Choosing a Midline Catheter
5 Things to Consider
By: Health Line Marketing—March 2018
1. Consider infusate characteristics in conjunction with anticipated duration of treatment (eg, 1-4 weeks.)
2. Consider a midline catheter for medications, and solutions, such as antimicrobials, fluid replacement, and analgesics with characteristics that are well tolerated by peripheral veins.
3. Do not use midline catheters for continuous vesicant therapy, parenteral nutrition, or infusates with an osmolarity greater than 900 mOsm/L.
4. Use caution with intermittent vesicant administration due to risk of undetected extravasation. The administration of vancomycin for less than 6 days through a midline catheter was found to be safe in one study.
5. Avoid the use of a midline catheter when the patient has a history of thrombosis, hypercoagulability, decreased venous flow to the extremities, or end-stage renal disease requiring vein preservation.
Source: Journal of Infusion Nursing Volume 39,Number 1S
Health Line International Corp. is not responsible for any errors, omissions, injury, loss, or damage arising from or relating to the use (or misuse) of any information, statements, or conclusions contained in or implied by the contents of this document or any of the source materials.
Using PICCs in Cancer Patients
By: Health Line Sales and Marketing -January 2017
A study completed comparing the safeness and effectiveness of using Health Line peripherally inserted central catheters (PICCs) in place of central venous catheters for various cancer treatments confirms PICCs are a “safe venous device for chemotherapy delivery.”
Synergy CT PICC lines were implanted into a total of 291 cancer patients receiving “chemotherapy and/or associated supportive nutritional therapy at fixed intervals of time” depending on the patient.
The study was done from January 1, 2012, to June 1, 2014, and concluded,
PICCs can be considered safe and reliable to deliver chemotherapy in particular during the early 2-3 months after implant. Nevertheless, physicians must be aware that failure may over in almost 15% of them, thus potentially overcoming the majority of PICC claimed advantages. Chemotherapy patients with risk factors with failure, in particular, previous DVT of the necessity of larger than 5F catheters, should be considered for an alternative vascular access device.”
For access to the full article, contact one of Health Line’s representatives.
Source: Sergio Bertogliom Beatrice Faccini, Luca Lallo, Ferdinando Cafiero and Paolo Bruzzi. "Peripherally Inserted Central Catheters (PICCs) in Cancer Patients Under Chemotherapy: A Prospective Study on the Incidence of Complications and Overall Failures." Journal of Surgical Oncology, 2016 (1-7).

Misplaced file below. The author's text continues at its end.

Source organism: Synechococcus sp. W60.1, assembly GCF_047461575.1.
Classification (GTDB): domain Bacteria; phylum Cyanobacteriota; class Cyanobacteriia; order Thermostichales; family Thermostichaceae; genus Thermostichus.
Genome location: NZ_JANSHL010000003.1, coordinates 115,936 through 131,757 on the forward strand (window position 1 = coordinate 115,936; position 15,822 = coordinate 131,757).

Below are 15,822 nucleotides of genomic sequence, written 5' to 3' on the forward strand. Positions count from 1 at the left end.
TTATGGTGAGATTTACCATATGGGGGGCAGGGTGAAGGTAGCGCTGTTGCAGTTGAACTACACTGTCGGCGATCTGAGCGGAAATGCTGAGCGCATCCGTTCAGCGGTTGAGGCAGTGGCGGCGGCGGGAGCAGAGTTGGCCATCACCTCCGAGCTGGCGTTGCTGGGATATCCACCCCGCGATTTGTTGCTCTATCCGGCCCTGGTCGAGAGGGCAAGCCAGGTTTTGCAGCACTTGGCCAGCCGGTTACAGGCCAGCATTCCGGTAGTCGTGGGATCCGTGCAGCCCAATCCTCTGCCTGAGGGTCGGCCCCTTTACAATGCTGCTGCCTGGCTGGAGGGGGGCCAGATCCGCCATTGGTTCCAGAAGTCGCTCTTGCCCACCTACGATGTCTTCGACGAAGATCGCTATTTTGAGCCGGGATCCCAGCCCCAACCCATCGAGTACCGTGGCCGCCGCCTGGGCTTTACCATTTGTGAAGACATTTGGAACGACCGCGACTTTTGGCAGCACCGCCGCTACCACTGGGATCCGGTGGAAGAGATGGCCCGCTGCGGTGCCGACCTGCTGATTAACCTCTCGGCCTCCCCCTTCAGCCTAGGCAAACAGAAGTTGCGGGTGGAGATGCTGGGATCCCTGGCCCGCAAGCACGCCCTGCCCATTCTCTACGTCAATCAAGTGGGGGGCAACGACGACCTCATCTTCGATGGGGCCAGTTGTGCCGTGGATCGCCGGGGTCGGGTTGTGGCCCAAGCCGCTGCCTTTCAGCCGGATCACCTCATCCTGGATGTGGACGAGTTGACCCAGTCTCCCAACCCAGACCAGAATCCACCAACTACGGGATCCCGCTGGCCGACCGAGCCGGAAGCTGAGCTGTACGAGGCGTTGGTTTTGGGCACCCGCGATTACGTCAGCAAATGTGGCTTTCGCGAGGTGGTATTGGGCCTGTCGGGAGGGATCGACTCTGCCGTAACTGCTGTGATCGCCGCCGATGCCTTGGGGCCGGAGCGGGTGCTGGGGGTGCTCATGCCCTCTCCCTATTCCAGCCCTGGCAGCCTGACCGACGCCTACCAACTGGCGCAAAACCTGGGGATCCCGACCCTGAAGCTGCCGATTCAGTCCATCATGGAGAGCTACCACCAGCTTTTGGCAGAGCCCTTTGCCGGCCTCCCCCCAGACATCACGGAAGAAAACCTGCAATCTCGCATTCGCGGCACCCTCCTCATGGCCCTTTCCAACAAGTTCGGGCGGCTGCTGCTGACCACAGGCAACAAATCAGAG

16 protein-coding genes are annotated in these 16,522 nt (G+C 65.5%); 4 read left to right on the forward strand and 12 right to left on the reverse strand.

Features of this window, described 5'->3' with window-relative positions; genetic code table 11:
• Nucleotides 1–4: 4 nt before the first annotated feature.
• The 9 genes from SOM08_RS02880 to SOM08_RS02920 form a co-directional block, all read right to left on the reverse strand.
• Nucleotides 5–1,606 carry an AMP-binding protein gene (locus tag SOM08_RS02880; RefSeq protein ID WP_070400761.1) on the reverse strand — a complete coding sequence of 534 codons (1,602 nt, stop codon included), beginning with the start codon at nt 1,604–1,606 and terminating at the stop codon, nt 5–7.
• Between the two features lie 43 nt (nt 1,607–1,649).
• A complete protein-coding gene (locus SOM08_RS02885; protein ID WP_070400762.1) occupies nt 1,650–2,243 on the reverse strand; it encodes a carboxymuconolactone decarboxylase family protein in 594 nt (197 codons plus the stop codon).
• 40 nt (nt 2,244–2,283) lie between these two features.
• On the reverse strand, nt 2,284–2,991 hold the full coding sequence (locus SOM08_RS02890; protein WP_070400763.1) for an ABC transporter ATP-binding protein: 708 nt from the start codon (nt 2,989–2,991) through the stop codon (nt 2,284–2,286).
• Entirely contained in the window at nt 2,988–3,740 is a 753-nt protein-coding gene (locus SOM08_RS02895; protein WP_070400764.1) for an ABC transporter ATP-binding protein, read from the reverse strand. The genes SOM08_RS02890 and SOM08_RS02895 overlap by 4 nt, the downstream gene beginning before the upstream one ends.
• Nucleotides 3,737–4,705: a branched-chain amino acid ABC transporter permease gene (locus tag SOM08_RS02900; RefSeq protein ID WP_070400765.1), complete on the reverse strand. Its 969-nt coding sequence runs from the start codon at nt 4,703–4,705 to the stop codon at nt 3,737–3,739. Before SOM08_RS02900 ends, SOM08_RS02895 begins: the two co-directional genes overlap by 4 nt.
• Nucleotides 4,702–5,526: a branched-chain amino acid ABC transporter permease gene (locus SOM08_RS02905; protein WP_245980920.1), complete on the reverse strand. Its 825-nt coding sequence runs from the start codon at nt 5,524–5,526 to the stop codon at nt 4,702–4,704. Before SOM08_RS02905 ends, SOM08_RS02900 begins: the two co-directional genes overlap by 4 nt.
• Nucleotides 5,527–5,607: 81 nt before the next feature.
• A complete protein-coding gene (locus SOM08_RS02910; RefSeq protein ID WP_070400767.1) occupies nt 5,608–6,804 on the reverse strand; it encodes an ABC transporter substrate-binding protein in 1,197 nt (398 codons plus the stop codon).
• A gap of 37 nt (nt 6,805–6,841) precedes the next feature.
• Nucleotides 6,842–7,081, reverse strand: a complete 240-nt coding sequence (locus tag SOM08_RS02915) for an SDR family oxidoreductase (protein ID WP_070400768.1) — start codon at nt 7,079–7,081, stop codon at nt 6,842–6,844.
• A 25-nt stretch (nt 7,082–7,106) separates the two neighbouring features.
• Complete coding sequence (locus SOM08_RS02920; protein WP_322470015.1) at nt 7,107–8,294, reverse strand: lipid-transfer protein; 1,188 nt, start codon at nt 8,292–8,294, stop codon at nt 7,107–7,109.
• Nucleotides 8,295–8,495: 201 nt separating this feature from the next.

Effectively Engage Customers:
By: Health Line Sales and Marketing- July 2016
Ask the right questions:
• Are you currently placing catheters? If so what types?
• How many catheters are you placing in a week/month?
• What catheter do you currently use (get the brand and part number)?
• What do you like about the catheter and kit you use?
• What would you change about your current catheter?
• Do you insert your catheters over-the-wire?
Get competitive pricing if possible.
If a customer says our price is high, it is usually not! Have the customer give you a list of the components in the competitor’s kit. Normally if the competitor has a lower price it is because they have very few components compared to Health Line standard kits. Tell the customer we can quote equivalent kits to the competitor with fewer components.
Sell the customer on complete kits:
• Health Line‘s complete kit prices are a substantially better than a competitor's complete kit price and only minimally higher than the competitor’s basic kits.
• The Health Line kit simply offers a greater value while maintaining equivalent therapy options.
Comparing Tapered and Non-tapered Catheters
By: Health Line Sales and Marketing- October 2016
There is much debate concerning catheters encompassing a “tapered” effect and if it is more or less effective in terms of avoiding thrombosis in the vein.
In the 2016 INS Guidelines it states:
Reverse taper on the hub end of the catheter, resulting in the largest outer diameter being inserted into the smallest vein diameter, is thought to be a contributing factor (top DVT). However, 1 comparison study between tapered and non-tapered PICCs could not find a difference between the catheter design, although the rate for both catheters was high. Trimming a PICC to a patient-specific length can result in the largest diameter of a reverse-tapered PICC inserted into the vein and has been suggested as a factor in DVT. 1,7,9-13 (I)
Therefore, when considering tapered and non-tapered catheters, catheter maintenance should take precedence over catheter design/features.”
Health Line Tips and Tricks for your Practice:
By: Health Line Sales and Marketing- April 2016
6 Signs You Shouldn’t Place a PICC Line
Complications from placing PICC lines are common, but if you know exactly when not to place a line, you will significantly reduce infections and complications.
Here are 6 signs you should NOT place a PICC line in your patient.
1. The presence of device related infection, bacteremia, or septicemia is known or suspected.
2. The patient's body size is insufficient to accommodate the size of the implanted device.
3. The patient is known or is suspected to be allergic to materials contained in the device.
4. There has been past irradiation of prospective insertion site.
5. There have been previous episodes of venous thrombosis or vascular surgical procedures at the prospective placement site.
6. There are local tissue factors that may prevent proper device stabilization and/or access.